Corbett says no increase planned for higher education funding

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HARRISBURG -- Gov. Tom Corbett announced this afternoon he will propose level funding for higher education while the leaders of state and state-related universities pledged to keep tuition increases as low as possible.

Mr. Corbett said his budget address on Tuesday will include $1.58 billion in funding for higher education.

Universities received flat funding this year after legislators undid $245 million in proposed cuts. In exchange for their restorations, Penn State University, the University of Pittsburgh and Temple University agreed to limit any tuition increase this year to the consumer price index.

"All of us here share the view that responsible pricing of tuition is essential," Mr. Corbett said. "We are all working together to make higher education in Pennsylvania both excellent and affordable."

Sen. Jake Corman, R-Centre and chairman of the Appropriations Committee, said anyone wondering if level-funding is cause for celebration should consider that Pennsylvania faces cost increases beyond expected revenue growth next year in areas including Medicaid and debt service.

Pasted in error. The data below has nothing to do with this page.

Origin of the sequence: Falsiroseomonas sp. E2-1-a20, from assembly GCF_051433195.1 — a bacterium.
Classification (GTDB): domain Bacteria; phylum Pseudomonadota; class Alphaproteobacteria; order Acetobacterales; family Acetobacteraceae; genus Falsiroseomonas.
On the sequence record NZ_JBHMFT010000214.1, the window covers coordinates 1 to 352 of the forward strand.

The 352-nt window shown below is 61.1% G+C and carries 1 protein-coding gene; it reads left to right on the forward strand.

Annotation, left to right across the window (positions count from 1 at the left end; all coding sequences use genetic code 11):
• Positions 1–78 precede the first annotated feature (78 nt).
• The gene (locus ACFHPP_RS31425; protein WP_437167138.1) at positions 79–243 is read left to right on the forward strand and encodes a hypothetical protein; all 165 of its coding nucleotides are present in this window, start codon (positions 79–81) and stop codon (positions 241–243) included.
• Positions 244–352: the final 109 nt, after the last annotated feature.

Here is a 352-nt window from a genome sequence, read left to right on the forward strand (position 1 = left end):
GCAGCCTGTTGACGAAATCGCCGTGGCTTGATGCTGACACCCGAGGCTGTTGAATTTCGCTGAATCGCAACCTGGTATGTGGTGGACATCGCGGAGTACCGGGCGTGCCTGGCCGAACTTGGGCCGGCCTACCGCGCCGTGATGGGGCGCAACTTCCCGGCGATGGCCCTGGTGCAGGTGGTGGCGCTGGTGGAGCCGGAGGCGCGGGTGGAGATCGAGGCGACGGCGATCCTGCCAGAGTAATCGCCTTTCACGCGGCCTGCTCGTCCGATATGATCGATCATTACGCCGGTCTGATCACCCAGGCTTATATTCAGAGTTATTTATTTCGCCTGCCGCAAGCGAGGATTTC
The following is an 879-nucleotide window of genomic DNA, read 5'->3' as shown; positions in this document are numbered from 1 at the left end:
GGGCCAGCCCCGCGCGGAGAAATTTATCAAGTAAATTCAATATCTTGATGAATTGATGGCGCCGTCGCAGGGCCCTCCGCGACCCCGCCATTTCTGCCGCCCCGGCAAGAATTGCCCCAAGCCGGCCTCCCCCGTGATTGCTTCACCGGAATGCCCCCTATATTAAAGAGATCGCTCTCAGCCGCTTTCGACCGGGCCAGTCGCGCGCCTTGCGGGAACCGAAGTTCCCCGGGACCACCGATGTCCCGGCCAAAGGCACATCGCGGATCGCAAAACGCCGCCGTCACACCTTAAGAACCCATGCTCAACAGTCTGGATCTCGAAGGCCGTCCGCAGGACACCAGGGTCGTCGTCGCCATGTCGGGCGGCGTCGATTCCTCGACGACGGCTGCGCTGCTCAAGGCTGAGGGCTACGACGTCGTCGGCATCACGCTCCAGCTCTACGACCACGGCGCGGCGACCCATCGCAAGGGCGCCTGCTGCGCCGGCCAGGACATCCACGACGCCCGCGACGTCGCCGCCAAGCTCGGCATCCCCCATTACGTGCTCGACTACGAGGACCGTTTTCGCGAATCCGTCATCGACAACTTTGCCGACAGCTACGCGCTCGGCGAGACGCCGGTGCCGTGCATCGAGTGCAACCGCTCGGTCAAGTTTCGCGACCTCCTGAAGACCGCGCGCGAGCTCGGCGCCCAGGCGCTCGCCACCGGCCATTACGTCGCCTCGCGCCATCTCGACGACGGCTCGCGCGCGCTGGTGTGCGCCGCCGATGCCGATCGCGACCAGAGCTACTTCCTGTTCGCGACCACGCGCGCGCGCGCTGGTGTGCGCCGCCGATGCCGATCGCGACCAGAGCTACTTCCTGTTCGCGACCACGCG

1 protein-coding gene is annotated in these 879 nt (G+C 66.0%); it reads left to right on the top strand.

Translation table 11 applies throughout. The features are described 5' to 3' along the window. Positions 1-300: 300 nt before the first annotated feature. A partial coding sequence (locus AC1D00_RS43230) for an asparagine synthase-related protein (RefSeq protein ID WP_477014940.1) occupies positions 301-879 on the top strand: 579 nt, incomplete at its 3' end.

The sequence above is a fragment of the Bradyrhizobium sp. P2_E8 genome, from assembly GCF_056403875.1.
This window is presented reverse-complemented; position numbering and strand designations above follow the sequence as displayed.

"To come here today and say despite that structural deficit we are still going to commit to be able to fully fund higher education at the level we did last year is a significant commitment by the governor and the General Assembly," Mr. Corman said.

In November, an advisory commission recommended the state level-fund higher education next year and tie future increases to the success of post-secondary institutions in keeping their programs accessible and affordable. The commission was made up of leaders in business and higher education, including Mark Nordenberg, chancellor of the University of Pittsburgh.

At the announcement this afternoon, Mr. Nordenberg thanked the governor for launching the budget season "in ways that are consistent" with the commission's recommendations.

"That report really does provide us with a constructive path moving forward," he said.

The commission called for the development over the next several years of performance scorecards for each sector of higher education. Measurements could include tuition growth, increases in access to under-served groups and responsiveness to workforce needs.

Education Secretary Ron Tomalis said the performance matrices will require time -- and "a very robust discussion I'm sure with the Legislature" -- to put in place.

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Karen Langley: or 717-787-2141


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